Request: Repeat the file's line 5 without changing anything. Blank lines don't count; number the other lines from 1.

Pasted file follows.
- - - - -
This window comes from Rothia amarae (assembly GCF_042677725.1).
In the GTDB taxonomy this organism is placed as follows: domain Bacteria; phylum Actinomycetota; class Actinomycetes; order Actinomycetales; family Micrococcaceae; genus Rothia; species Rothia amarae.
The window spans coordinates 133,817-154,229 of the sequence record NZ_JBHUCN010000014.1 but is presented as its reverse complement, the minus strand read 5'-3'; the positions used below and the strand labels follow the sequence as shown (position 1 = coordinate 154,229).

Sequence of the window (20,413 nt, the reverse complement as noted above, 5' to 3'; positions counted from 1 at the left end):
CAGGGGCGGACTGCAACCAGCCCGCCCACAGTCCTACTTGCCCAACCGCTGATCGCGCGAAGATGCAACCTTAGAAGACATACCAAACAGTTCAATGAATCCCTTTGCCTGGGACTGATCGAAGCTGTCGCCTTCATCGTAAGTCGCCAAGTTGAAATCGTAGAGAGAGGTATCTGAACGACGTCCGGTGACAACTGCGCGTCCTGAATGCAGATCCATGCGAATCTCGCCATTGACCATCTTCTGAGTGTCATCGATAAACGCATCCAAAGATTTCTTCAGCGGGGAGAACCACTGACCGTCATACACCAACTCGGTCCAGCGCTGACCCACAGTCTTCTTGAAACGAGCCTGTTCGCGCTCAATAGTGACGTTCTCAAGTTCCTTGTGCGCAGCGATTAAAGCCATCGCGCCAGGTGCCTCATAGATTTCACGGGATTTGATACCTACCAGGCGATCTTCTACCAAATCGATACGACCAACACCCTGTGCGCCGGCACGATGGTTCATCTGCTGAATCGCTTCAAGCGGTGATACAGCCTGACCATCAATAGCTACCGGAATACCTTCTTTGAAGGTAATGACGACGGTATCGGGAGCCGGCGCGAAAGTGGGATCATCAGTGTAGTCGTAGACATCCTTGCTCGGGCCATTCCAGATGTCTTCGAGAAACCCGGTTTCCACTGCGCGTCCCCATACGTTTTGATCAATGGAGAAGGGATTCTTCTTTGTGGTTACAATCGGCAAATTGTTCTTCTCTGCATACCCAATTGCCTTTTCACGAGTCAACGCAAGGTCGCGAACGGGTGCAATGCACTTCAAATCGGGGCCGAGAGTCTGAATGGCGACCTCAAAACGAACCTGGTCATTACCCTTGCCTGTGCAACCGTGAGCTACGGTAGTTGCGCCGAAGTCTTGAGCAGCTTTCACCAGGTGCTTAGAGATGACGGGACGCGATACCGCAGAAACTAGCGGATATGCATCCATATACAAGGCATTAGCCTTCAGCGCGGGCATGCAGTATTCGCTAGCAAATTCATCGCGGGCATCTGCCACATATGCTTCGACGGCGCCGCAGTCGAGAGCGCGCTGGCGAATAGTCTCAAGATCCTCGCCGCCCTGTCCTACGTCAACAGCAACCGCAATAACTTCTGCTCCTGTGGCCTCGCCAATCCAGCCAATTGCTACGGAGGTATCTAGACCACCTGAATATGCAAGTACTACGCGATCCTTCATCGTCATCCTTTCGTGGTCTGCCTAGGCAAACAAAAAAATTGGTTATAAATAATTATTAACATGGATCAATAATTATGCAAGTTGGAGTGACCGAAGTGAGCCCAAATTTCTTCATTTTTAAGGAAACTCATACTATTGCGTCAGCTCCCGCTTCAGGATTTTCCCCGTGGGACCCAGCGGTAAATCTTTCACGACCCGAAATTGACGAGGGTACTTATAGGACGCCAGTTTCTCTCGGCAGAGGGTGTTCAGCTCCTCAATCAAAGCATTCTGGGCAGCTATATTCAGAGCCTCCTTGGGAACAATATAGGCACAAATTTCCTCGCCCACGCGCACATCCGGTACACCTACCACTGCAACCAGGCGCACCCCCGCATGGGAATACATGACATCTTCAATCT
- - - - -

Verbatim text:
CAGGGGCGGACTGCAACCAGCCCGCCCACAGTCCTACTTGCCCAACCGCTGATCGCGCGAAGATGCAACCTTAGAAGACATACCAAACAGTTCAATGAATCCCTTTGCCTGGGACTGATCGAAGCTGTCGCCTTCATCGTAAGTCGCCAAGTTGAAATCGTAGAGAGAGGTATCTGAACGACGTCCGGTGACAACTGCGCGTCCTGAATGCAGATCCATGCGAATCTCGCCATTGACCATCTTCTGAGTGTCATCGATAAACGCATCCAAAGATTTCTTCAGCGGGGAGAACCACTGACCGTCATACACCAACTCGGTCCAGCGCTGACCCACAGTCTTCTTGAAACGAGCCTGTTCGCGCTCAATAGTGACGTTCTCAAGTTCCTTGTGCGCAGCGATTAAAGCCATCGCGCCAGGTGCCTCATAGATTTCACGGGATTTGATACCTACCAGGCGATCTTCTACCAAATCGATACGACCAACACCCTGTGCGCCGGCACGATGGTTCATCTGCTGAATCGCTTCAAGCGGTGATACAGCCTGACCATCAATAGCTACCGGAATACCTTCTTTGAAGGTAATGACGACGGTATCGGGAGCCGGCGCGAAAGTGGGATCATCAGTGTAGTCGTAGACATCCTTGCTCGGGCCATTCCAGATGTCTTCGAGAAACCCGGTTTCCACTGCGCGTCCCCATACGTTTTGATCAATGGAGAAGGGATTCTTCTTTGTGGTTACAATCGGCAAATTGTTCTTCTCTGCATACCCAATTGCCTTTTCACGAGTCAACGCAAGGTCGCGAACGGGTGCAATGCACTTCAAATCGGGGCCGAGAGTCTGAATGGCGACCTCAAAACGAACCTGGTCATTACCCTTGCCTGTGCAACCGTGAGCTACGGTAGTTGCGCCGAAGTCTTGAGCAGCTTTCACCAGGTGCTTAGAGATGACGGGACGCGATACCGCAGAAACTAGCGGATATGCATCCATATACAAGGCATTAGCCTTCAGCGCGGGCATGCAGTATTCGCTAGCAAATTCATCGCGGGCATCTGCCACATATGCTTCGACGGCGCCGCAGTCGAGAGCGCGCTGGCGAATAGTCTCAAGATCCTCGCCGCCCTGTCCTACGTCAACAGCAACCGCAATAACTTCTGCTCCTGTGGCCTCGCCAATCCAGCCAATTGCTACGGAGGTATCTAGACCACCTGAATATGCAAGTACTACGCGATCCTTCATCGTCATCCTTTCGTGGTCTGCCTAGGCAAACAAAAAAATTGGTTATAAATAATTATTAACATGGATCAATAATTATGCAAGTTGGAGTGACCGAAGTGAGCCCAAATTTCTTCATTTTTAAGGAAACTCATACTATTGCGTCAGCTCCCGCTTCAGGATTTTCCCCGTGGGACCCAGCGGTAAATCTTTCACGACCCGAAATTGACGAGGGTACTTATAGGACGCCAGTTTCTCTCGGCAGAGGGTGTTCAGCTCCTCAATCAAAGCATTCTGGGCAGCTATATTCAGAGCCTCCTTGGGAACAATATAGGCACAAATTTCCTCGCCCACGCGCACATCCGGTACACCTACCACTGCAACCAGGCGCACCCCCGCATGGGAATACATGACATCTTCAATCT